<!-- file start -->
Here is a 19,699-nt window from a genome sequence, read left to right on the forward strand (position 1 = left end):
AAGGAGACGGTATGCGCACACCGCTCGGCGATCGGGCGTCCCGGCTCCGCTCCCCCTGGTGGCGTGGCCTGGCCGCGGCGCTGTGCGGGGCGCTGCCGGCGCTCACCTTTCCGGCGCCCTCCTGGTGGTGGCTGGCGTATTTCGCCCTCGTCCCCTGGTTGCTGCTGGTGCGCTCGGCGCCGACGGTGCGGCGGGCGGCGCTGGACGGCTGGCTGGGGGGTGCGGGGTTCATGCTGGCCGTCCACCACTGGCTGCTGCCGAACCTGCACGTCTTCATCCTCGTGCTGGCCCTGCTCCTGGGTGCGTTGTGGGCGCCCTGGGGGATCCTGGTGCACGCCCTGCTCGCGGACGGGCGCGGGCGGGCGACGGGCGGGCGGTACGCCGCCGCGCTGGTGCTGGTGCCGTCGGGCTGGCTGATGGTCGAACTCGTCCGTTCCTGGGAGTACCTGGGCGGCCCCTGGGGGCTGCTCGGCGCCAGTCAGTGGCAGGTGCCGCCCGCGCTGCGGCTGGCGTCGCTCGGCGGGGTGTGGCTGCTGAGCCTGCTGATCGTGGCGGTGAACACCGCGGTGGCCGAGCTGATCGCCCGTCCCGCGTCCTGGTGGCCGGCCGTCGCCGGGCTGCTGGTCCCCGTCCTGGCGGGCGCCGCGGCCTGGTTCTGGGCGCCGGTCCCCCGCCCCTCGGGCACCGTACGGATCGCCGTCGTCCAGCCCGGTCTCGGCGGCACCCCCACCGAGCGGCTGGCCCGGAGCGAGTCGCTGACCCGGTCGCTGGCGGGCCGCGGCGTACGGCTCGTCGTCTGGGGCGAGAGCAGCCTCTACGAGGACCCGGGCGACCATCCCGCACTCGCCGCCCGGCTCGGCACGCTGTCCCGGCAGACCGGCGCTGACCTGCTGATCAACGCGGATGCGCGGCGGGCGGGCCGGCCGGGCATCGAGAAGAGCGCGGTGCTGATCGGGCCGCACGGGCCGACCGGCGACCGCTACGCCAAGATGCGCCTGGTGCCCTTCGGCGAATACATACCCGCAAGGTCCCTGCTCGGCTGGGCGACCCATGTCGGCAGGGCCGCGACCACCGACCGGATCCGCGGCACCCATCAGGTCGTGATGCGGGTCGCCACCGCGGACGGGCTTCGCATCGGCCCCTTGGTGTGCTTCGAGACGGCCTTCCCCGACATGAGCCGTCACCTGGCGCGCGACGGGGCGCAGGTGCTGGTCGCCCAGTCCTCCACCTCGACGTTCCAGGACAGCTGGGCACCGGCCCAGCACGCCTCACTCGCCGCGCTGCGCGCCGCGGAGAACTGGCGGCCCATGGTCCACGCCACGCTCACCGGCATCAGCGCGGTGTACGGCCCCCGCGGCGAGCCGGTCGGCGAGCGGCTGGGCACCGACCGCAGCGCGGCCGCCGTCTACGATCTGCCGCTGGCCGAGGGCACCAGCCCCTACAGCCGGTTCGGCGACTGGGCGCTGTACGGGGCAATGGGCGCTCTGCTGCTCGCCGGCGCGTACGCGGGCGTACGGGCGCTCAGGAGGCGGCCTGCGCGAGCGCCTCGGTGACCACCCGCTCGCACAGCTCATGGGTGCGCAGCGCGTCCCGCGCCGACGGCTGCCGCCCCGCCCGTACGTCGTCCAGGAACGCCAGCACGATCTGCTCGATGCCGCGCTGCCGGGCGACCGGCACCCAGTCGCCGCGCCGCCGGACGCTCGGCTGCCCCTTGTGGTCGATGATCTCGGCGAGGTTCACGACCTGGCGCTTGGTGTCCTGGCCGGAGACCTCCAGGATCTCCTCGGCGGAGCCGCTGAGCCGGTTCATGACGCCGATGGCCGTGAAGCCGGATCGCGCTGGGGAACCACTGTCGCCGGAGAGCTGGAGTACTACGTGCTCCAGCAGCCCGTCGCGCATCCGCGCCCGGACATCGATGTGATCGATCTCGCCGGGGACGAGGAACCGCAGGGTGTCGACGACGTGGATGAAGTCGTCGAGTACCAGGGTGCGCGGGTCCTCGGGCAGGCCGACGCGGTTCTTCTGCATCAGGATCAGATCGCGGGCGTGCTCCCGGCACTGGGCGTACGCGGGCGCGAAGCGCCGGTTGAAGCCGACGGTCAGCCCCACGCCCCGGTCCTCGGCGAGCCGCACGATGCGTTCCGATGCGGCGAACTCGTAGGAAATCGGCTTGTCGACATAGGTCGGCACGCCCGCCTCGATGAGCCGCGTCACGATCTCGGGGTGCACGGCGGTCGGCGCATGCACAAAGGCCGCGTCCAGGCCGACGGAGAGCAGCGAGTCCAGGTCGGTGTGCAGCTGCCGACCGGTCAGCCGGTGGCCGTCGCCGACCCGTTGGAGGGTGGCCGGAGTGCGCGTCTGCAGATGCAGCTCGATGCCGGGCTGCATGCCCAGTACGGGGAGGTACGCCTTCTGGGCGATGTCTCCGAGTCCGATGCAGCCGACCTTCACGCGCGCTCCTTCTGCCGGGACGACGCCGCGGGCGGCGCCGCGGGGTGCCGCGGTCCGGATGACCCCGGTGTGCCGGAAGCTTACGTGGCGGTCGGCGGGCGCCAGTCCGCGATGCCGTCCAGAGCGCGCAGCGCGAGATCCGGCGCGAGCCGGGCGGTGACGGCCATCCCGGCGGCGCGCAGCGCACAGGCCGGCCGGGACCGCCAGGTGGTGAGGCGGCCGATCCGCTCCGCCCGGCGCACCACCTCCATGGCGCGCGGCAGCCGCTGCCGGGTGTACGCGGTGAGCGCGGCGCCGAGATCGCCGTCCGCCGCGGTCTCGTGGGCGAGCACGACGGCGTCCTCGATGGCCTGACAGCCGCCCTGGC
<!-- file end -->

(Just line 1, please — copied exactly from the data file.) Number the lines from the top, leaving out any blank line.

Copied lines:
Here is a 19,699-nt window from a genome sequence, read left to right on the forward strand (position 1 = left end):